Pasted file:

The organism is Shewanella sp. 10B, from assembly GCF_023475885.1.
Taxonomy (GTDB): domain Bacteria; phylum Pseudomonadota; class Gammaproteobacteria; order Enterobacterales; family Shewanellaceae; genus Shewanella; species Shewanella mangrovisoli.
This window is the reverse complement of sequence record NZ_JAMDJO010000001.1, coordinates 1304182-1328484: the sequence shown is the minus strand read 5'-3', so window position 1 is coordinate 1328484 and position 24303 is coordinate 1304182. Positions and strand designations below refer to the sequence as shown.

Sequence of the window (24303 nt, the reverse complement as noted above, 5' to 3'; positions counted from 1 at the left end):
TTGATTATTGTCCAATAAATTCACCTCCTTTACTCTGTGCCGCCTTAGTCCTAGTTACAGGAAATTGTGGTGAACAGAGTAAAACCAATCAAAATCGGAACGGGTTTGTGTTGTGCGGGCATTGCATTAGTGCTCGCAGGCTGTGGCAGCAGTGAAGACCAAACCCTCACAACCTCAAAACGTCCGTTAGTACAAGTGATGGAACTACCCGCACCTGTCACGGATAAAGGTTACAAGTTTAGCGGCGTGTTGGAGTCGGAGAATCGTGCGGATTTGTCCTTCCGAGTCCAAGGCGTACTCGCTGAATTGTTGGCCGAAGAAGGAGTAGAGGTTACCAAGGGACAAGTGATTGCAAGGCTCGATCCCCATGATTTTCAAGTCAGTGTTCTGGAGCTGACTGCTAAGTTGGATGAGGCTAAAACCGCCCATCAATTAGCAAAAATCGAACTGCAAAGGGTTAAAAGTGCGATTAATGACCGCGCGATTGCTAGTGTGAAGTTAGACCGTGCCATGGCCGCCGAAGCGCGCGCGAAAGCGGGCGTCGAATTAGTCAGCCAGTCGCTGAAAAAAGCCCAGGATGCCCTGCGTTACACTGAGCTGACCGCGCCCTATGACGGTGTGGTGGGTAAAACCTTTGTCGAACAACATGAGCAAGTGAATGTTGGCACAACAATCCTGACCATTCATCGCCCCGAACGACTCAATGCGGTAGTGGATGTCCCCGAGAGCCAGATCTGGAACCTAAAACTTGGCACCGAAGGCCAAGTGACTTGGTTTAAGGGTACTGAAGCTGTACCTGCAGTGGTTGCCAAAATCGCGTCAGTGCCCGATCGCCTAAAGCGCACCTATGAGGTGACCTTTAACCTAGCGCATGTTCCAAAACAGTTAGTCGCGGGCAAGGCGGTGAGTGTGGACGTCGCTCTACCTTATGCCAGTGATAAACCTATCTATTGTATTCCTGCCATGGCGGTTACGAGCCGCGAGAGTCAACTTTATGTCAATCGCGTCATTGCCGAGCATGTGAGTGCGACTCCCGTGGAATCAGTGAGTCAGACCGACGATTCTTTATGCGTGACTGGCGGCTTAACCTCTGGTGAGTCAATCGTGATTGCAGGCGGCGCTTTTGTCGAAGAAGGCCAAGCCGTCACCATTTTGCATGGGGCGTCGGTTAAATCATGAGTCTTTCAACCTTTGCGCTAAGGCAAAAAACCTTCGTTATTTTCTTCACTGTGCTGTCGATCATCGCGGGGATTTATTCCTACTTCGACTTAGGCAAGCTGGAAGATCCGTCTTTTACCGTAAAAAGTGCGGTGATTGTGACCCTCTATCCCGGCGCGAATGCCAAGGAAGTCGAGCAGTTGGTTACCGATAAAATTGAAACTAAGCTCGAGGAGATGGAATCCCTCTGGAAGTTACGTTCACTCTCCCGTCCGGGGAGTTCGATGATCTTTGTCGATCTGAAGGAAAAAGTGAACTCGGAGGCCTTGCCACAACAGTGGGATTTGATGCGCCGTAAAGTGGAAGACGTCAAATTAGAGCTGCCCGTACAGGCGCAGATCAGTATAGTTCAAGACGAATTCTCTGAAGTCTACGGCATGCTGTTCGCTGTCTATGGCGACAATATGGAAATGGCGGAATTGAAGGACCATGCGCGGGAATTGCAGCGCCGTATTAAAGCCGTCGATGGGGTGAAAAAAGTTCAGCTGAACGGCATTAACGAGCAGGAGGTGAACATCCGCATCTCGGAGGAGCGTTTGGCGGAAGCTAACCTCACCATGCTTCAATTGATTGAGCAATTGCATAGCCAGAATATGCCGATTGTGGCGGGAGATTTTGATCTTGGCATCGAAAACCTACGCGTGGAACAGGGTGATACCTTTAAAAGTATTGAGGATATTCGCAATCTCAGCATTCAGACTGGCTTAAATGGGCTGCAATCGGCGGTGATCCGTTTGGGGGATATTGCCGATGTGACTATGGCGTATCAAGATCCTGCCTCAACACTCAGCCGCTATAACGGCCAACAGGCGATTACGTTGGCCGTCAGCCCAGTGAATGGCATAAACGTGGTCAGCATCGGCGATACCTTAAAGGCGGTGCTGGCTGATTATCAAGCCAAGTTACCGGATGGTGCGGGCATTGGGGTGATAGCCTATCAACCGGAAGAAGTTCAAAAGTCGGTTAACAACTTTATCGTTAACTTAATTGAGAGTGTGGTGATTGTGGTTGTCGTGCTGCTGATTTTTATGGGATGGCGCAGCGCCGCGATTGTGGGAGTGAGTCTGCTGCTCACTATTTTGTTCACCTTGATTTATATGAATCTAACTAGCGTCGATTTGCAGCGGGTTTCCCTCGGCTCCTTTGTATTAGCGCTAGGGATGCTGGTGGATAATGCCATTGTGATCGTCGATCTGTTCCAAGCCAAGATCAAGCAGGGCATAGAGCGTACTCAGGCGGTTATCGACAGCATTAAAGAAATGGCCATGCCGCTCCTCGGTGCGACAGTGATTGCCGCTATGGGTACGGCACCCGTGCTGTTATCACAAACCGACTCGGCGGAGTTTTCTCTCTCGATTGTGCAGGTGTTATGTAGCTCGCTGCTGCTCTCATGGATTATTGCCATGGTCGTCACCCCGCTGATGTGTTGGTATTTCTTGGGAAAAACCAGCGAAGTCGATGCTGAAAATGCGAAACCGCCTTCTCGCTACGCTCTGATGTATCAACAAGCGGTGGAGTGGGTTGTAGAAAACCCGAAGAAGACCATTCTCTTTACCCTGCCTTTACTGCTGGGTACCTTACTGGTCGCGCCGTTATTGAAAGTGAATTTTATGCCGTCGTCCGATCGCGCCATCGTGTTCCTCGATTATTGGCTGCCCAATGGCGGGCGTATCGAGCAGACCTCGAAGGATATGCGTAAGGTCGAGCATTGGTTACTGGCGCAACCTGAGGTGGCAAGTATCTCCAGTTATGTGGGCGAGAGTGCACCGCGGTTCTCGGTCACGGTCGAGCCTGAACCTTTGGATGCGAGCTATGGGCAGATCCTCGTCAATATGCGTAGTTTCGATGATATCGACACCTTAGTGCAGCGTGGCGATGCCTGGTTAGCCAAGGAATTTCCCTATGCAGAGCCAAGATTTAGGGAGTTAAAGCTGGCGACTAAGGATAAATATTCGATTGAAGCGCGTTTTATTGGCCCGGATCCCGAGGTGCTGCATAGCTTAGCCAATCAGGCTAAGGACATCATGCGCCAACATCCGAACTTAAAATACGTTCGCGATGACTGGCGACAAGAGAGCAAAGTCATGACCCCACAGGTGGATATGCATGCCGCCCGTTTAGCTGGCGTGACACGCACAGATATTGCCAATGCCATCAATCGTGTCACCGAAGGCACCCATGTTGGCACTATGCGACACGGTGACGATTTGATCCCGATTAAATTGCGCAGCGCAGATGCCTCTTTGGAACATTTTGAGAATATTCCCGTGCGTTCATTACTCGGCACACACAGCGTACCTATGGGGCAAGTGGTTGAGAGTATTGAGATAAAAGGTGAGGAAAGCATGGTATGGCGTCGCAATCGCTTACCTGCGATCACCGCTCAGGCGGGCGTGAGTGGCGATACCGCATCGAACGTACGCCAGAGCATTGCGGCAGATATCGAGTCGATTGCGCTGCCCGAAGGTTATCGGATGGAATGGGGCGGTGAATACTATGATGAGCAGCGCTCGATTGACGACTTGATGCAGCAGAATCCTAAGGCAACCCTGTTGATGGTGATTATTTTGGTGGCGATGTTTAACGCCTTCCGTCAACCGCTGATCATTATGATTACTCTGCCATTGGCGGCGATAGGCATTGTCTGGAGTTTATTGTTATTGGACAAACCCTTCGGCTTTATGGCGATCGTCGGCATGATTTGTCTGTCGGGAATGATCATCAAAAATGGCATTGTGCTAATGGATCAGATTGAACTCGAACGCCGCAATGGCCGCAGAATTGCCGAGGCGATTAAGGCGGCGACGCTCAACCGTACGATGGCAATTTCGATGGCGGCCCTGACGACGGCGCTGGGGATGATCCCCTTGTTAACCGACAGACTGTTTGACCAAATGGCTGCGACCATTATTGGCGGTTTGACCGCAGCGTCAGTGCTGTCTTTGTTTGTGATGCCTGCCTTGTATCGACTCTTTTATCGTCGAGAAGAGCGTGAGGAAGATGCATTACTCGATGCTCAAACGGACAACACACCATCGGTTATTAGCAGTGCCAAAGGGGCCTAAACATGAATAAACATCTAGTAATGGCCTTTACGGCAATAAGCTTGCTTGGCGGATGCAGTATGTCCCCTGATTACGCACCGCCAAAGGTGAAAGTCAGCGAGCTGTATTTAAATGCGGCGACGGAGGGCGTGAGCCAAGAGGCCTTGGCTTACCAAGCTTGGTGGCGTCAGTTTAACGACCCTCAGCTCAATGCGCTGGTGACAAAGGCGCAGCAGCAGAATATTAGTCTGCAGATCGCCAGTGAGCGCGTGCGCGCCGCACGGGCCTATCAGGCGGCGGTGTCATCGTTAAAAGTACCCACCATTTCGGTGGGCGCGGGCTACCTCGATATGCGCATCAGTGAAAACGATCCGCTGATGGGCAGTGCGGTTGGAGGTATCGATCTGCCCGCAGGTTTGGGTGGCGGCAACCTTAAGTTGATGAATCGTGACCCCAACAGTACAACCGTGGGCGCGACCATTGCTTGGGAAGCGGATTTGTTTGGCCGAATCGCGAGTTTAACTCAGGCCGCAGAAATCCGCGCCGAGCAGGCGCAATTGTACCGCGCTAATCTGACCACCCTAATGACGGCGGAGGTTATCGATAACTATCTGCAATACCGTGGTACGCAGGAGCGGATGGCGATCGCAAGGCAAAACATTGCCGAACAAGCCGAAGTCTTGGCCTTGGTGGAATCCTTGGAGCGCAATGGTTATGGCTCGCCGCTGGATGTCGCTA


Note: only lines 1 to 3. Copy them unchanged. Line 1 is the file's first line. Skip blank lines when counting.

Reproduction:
The organism is Shewanella sp. 10B, from assembly GCF_023475885.1.
Taxonomy (GTDB): domain Bacteria; phylum Pseudomonadota; class Gammaproteobacteria; order Enterobacterales; family Shewanellaceae; genus Shewanella; species Shewanella mangrovisoli.
This window is the reverse complement of sequence record NZ_JAMDJO010000001.1, coordinates 1304182-1328484: the sequence shown is the minus strand read 5'-3', so window position 1 is coordinate 1328484 and position 24303 is coordinate 1304182. Positions and strand designations below refer to the sequence as shown.